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Considerations for performing arts organisations in a climate of transition to the open market context in Vietnam

Le, Huong 2008, Considerations for performing arts organisations in a climate of transition to the open market context in Vietnam, in ASAA 2008 : Proceedings of the Asian Studies Association of Australia 17th Biennial Conference : Is this the Asian Century, Monash University, Melbourne, Vic., pp. 1-15.

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Title Considerations for performing arts organisations in a climate of transition to the open market context in Vietnam
Author(s) Le, Huong
Conference name Asian Studies Association of Australia. Biennial Conference (17th : 2008 : Melbourne, Vic.)
Conference location Melbourne, Vic.
Conference dates 1-3 July 2008
Title of proceedings ASAA 2008 : Proceedings of the Asian Studies Association of Australia 17th Biennial Conference : Is this the Asian Century
Editor(s) Vicziany, A M
Cribb, Robert
Publication date 2008
Conference series Asian Studies Association of Australia Biennial Conference
Start page 1
End page 15
Publisher Monash University
Place of publication Melbourne, Vic.
Summary The emergence of a global economy and culture has created a worldwide climate of change since the 1980s. These changes impact on the growth of a national economy and change the significance of sectors in society, for example the service sector, which increasingly accounts for an important part of the economy (Burbules & Torres, 2000). The arts have also been profoundly influenced by social changes, and technological development. While these changes pose new challenges for the arts, most of which struggle for financial viability in an era of globalisation, privatisation and reduced public funding, the developments also open new opportunities for arts companies/artists but require them to possess the capability to identify and adapt to change. This process underlines the necessary new capacities of arts management, arts marketing, arts leaders and artists.

Doi moi - Vietnamese economic reforms in 1986 - provided impetus for change in every sector, resulting in growth of the service sector in Vietnam (UNDP, 2002). Arts organisations in Vietnam found themselves operating in a more competitive environment, forcing them to adjust to this new economic structure. Improved Vietnamese living standards helped to create more demands for a diverse entertainment industry and allowed both the government and individuals to spend more on the arts. A new cultural policy - socialisation (somewhat equivalent to privatisation in Western countries) was implemented in the arts and cultural sector, producing for performing arts organisations (PAOs) as well as a broader cultural milieu in Vietnam, challenges of being self-sustaining but also more autonomy and greater funding diversity. Simultaneously, this led to upgraded artistic standards, improved infrastructure and higher musicians’ salaries; the latter having only experienced slow improvement during the subsidised era.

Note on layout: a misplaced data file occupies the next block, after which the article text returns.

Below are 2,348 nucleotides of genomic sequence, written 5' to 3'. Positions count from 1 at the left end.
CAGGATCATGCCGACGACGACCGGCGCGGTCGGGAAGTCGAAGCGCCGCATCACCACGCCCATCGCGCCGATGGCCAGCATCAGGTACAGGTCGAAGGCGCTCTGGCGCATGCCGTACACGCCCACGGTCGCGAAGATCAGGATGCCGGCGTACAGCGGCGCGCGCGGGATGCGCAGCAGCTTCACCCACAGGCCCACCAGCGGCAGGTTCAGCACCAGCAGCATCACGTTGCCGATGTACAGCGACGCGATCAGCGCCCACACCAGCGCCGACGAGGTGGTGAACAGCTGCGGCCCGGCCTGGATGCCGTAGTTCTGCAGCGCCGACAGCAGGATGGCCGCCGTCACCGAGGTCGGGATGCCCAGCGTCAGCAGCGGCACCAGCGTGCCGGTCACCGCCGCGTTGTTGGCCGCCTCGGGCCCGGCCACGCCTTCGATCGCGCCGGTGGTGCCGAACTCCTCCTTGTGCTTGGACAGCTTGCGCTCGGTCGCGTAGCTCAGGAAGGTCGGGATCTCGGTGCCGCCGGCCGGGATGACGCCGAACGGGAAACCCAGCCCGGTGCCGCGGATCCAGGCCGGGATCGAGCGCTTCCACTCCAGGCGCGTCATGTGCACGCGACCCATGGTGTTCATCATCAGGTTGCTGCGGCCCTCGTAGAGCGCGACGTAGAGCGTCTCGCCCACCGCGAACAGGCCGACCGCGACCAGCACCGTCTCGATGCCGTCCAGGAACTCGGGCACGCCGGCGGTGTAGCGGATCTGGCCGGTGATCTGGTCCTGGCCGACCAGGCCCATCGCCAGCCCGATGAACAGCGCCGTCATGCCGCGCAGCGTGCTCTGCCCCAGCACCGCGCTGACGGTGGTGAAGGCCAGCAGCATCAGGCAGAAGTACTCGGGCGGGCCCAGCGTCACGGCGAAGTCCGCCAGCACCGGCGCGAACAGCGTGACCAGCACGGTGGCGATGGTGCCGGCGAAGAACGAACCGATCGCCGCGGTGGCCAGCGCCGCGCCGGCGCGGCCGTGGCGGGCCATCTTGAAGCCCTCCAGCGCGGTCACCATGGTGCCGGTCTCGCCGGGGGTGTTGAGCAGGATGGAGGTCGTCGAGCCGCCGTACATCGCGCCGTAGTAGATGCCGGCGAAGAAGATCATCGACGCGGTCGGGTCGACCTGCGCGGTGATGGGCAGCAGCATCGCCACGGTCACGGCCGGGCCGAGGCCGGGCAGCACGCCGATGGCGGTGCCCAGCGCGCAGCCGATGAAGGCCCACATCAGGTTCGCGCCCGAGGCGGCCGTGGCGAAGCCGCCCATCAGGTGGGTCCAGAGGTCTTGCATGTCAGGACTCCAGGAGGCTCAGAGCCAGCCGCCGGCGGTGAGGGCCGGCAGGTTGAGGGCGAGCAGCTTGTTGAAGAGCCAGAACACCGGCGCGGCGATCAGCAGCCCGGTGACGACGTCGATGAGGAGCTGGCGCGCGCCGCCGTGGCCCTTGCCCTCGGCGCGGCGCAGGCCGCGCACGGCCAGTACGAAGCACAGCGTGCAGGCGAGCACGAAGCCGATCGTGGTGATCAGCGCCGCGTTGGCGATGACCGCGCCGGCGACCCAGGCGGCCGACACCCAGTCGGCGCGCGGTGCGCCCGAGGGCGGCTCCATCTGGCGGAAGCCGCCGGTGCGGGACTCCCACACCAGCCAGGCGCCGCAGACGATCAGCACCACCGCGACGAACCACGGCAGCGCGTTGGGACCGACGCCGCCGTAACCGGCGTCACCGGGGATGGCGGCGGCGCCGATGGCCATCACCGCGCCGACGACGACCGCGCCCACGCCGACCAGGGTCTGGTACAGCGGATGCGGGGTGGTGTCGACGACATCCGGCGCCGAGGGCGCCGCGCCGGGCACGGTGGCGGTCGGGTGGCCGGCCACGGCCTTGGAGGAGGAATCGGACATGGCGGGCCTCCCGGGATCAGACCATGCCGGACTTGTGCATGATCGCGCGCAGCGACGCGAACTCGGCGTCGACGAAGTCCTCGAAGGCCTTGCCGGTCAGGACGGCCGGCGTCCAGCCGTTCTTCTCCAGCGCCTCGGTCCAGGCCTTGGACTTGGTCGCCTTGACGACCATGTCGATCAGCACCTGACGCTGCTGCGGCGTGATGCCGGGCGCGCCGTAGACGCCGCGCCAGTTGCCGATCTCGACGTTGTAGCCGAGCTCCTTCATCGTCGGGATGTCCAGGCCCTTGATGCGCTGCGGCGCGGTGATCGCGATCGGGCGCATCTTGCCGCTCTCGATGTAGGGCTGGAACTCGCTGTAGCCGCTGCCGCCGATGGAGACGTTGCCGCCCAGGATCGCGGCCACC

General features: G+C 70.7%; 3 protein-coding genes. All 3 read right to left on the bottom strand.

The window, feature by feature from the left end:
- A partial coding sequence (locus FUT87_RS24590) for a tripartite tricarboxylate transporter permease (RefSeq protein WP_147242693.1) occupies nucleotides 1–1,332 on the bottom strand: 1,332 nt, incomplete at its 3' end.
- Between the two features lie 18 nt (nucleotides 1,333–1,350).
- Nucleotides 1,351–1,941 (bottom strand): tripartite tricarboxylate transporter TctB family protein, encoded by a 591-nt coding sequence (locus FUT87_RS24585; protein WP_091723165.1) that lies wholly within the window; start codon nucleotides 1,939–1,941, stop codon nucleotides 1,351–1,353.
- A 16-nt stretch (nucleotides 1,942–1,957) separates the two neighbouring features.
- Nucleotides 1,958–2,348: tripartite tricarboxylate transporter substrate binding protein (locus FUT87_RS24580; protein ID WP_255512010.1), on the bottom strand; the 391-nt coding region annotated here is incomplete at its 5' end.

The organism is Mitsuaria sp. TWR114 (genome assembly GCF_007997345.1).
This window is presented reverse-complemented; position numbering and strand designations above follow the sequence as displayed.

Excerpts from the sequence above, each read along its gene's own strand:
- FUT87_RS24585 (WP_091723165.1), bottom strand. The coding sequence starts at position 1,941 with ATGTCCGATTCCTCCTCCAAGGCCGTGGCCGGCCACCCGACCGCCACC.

This paper investigates how social changes affected organisational operations of selected PAOs in Vietnam and Australia. The analysis of how PAOs in each country adjusted to rapid changes will provide experience for learning from each other, particularly for the Vietnamese case. These analyses provide points of discussion, comparison and implications for development of arts management training in Vietnam. Case studies, personal interviews with key participants and policy actors have been used to discern which direction performing arts management should take in order to correspond with Vietnam’s present and future economic situation and its political position in the world.
Language eng
Field of Research 150399 Business and Management not elsewhere classified
Socio Economic Objective 970115 Expanding Knowledge in Commerce, Management, Tourism and Services
HERDC Research category E1 Full written paper - refereed
Copyright notice ©2008, ASAA
Persistent URL http://hdl.handle.net/10536/DRO/DU:30018187

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Every reasonable effort has been made to ensure that permission has been obtained for items included in DRO. If you believe that your rights have been infringed by this repository, please contact drosupport@deakin.edu.au.